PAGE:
Volunteer Structure

Volunteers are an integral part of the implementation of the components' strategic plan. Non-executive committee/board members or committee chairs/members are often the ones fulfilling objectives set by the executive committee or board of directors. 

A comprehensive and well-thought out volunteer structure is an important component for developing successful volunteers. 

Five factors to a program:
  • Volunteer Structure and Position Descriptions
  • Recruitment
  • Volunteer Application and Vetting
  • Training/Mentoring
  • Maintenance/Follow-Up
Step 1 - Determine Volunteer Structure and Roles     
A volunteer structure includes a description of a position’s purpose, responsibilities, time commitment and benefits and is in defined before volunteer recruitment efforts begin. A well-defined structure will help explain a position to a potential volunteer and help that volunteer be successful in choosing and executing the role. It should also help decrease unwanted volunteer turnover.
Determine Where Volunteers Are Needed
The component should determine the long standing committees or short term task forces that are needed in the organization and review these on a yearly basis. All volunteer positions should have a clear purpose and timeline for action tied to the organizations mission and vision, bylaws or guiding principles and strategic plan.
Create Position Descriptions
  • Position Title
  • Length of Term (number of months or years)
  • Time Commitment
  • Position Scope and Reporting Requirements
  • Goals/Objectives
  • Responsibilities
  • Skill Requirements
  • Benefits of the Position
Create Committee Descriptions (if applicable)

Step 2 - Recruitment                                       

The identification, cultivation and selection of potential volunteers should be an annual focus.  Recruitment should not be done only when there are position openings. This allows time to build a pool of potential candidates and allow time for potential volunteers to become acquainted with the roles and meet volunteers in current positions. 
 Step 3 - Volunteer Application and Vetting          
  1. Create a short application that can be distributed to interested volunteers.  Followed by setting application deadlines and submission dates (create a call to action).  Try and implement an easy process to express an interest in applying and accessing a volunteer application.  (i.e., a dedicated email address, short survey link).  Upon receiving applications, assign a nominating committee who review the applications and contact candidates to interview.  After selecting the volunteers, a welcome letter needs to be sent welcoming the volunteer and followed up with a telephone call.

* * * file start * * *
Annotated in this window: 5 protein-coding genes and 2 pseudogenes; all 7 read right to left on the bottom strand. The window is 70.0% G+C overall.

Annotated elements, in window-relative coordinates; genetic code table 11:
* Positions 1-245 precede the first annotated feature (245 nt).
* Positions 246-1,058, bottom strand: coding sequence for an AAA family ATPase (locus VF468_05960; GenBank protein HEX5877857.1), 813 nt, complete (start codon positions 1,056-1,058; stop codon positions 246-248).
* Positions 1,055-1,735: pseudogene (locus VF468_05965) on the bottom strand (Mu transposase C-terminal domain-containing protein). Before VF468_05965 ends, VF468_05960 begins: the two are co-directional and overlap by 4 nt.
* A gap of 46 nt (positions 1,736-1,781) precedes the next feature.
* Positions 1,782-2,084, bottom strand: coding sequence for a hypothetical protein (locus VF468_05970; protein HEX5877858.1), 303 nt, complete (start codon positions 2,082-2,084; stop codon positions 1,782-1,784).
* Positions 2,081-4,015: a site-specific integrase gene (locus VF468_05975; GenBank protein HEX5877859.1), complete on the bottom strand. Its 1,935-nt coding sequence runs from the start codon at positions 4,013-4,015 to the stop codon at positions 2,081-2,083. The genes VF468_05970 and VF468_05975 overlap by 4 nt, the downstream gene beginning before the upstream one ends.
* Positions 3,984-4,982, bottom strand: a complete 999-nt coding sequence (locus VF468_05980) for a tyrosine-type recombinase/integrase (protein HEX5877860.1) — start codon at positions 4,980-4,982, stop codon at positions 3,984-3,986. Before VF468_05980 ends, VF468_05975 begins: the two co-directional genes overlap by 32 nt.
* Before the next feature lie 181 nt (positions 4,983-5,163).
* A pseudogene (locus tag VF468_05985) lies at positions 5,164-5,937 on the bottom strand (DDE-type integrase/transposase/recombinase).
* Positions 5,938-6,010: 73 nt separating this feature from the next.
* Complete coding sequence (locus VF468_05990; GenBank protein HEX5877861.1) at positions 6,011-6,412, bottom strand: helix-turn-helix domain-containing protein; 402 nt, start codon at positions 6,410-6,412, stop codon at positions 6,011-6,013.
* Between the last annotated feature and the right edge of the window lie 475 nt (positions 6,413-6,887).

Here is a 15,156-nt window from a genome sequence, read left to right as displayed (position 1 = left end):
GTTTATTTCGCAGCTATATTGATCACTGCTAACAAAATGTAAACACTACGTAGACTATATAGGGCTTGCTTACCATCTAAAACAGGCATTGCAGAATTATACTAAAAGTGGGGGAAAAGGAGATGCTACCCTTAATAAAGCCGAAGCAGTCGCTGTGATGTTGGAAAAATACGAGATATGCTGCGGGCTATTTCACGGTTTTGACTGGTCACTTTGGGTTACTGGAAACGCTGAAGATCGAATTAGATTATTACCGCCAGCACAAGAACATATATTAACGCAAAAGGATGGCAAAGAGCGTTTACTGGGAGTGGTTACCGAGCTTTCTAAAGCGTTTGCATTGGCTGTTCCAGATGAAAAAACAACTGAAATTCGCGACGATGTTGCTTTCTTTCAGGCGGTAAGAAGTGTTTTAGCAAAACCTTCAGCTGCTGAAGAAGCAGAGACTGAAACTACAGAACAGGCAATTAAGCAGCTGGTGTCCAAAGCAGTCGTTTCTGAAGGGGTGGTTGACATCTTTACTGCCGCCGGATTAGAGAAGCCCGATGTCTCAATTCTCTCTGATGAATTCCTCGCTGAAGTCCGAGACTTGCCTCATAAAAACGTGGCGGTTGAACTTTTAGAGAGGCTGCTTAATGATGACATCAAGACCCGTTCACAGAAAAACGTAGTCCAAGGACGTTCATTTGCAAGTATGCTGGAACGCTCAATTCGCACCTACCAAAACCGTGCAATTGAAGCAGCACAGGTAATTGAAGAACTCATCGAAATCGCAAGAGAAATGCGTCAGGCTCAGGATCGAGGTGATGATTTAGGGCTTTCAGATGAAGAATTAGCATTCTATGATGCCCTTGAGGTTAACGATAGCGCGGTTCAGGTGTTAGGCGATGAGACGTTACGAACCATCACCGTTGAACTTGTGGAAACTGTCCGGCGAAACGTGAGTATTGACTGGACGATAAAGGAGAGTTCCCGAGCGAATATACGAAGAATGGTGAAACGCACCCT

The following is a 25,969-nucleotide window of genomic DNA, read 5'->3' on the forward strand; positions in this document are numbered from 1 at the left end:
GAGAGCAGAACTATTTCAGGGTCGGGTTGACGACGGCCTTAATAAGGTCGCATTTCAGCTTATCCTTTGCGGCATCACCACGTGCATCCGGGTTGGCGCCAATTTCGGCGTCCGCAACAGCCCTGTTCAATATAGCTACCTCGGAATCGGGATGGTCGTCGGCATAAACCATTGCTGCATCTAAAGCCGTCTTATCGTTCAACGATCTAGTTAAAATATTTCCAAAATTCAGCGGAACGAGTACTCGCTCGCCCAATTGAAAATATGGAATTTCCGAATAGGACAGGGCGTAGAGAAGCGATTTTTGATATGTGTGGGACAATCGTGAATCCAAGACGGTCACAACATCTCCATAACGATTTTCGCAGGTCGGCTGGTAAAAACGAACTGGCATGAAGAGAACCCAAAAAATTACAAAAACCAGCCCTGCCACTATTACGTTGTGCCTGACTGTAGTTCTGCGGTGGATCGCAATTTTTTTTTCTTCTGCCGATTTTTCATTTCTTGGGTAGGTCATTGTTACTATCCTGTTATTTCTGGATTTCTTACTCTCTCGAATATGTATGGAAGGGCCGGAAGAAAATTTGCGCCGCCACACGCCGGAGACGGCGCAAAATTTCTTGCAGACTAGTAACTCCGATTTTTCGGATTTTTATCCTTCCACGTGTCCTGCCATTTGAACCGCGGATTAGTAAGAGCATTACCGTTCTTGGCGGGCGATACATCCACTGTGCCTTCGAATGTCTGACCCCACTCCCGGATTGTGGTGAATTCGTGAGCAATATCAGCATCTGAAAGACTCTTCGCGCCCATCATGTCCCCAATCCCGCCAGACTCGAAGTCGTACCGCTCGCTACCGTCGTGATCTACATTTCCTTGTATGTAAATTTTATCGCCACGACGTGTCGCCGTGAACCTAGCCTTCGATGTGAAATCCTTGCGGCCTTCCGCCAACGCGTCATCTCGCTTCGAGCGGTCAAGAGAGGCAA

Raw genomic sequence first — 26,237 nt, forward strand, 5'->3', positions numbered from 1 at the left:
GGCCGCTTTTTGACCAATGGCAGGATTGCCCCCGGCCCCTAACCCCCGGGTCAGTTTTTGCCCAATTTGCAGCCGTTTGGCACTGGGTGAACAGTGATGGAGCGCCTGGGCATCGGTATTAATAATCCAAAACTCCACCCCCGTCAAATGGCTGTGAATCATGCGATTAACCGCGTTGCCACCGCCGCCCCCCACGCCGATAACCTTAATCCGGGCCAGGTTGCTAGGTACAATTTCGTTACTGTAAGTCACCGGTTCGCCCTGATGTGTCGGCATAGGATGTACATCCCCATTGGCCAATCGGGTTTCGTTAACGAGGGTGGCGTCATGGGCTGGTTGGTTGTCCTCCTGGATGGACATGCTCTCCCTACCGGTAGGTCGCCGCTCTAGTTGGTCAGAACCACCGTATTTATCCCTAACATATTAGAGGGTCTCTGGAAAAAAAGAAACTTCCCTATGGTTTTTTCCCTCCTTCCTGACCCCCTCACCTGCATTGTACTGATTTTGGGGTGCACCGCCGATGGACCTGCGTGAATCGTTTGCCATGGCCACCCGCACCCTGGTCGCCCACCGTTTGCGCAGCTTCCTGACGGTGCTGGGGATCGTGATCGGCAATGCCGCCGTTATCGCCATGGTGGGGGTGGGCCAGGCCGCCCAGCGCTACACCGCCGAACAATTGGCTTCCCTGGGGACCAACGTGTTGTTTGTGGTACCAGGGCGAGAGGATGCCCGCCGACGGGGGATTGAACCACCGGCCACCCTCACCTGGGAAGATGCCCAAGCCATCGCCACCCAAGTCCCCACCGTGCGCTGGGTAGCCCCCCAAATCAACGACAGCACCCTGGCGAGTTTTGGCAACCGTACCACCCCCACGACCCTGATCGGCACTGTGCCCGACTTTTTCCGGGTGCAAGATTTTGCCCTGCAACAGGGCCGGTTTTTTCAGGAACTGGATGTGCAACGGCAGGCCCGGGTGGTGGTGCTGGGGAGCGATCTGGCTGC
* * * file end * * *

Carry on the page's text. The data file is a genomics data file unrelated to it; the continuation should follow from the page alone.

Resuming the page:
3. If there are people who were strong candidates, but were not selected, maintain a good relationship with these people. It may be worth considering non-selected volunteers for other volunteer positions or grooming these people to take on a volunteer position in the future.  

Step 4 - Training and Mentoring    

Onboarding new volunteers is important to training an engaged, confident and valuabled volunteer.  
  • Share committee and position descriptions.
  • Acquaint them to the strategic plan and organizational goals.
  • Provide an introduction for the new volunteer to a fellow volunteer who has been with the organization for a longer amount of time. This person can help the new volunteer answer questions and become comfortable with his or her role.
  • Share the overall volunteer structure with the new volunteer so they are aware how their work will fit into the organization.
  • Schedule a transition meeting between the individual leaving the position and the new volunteer. 

Step 5 - Maintenance/Follow-Up         

Volunteer Evaluation 
Use an evaluation to assess the experience of those volunteering:
  • How effective was the executive committee, board, or committee training received?
  • How clear where the roles and responsibilities?
  • How organized was the committee or task force meetings?
  • Was time used effectively?
  • Did you feel recognized and appreciated?
  • What adjectives best describe the volunteer experience?
  • What professional or personal skills were gained from the volunteer experience?
  • What could the component do to foster a greater spirit of community?
  • What advice would you provide to enhance the volunteer experience in the organization?

Volunteer Recognition
It is important to recognize that leaders have contributed effectively to the mission and vision of the organization. Recognition is synonymous with the volunteer’s paycheck.
Some tips on recognition:
  • Create volunteer announcements recognizing individuals for their service.  Announce their names in the ACOEM Community, component news letter or send an e-mail to all members of the component.
 Consider creating a volunteer coordinator position for the executive committee or board to assist in recruiting and training volunteers.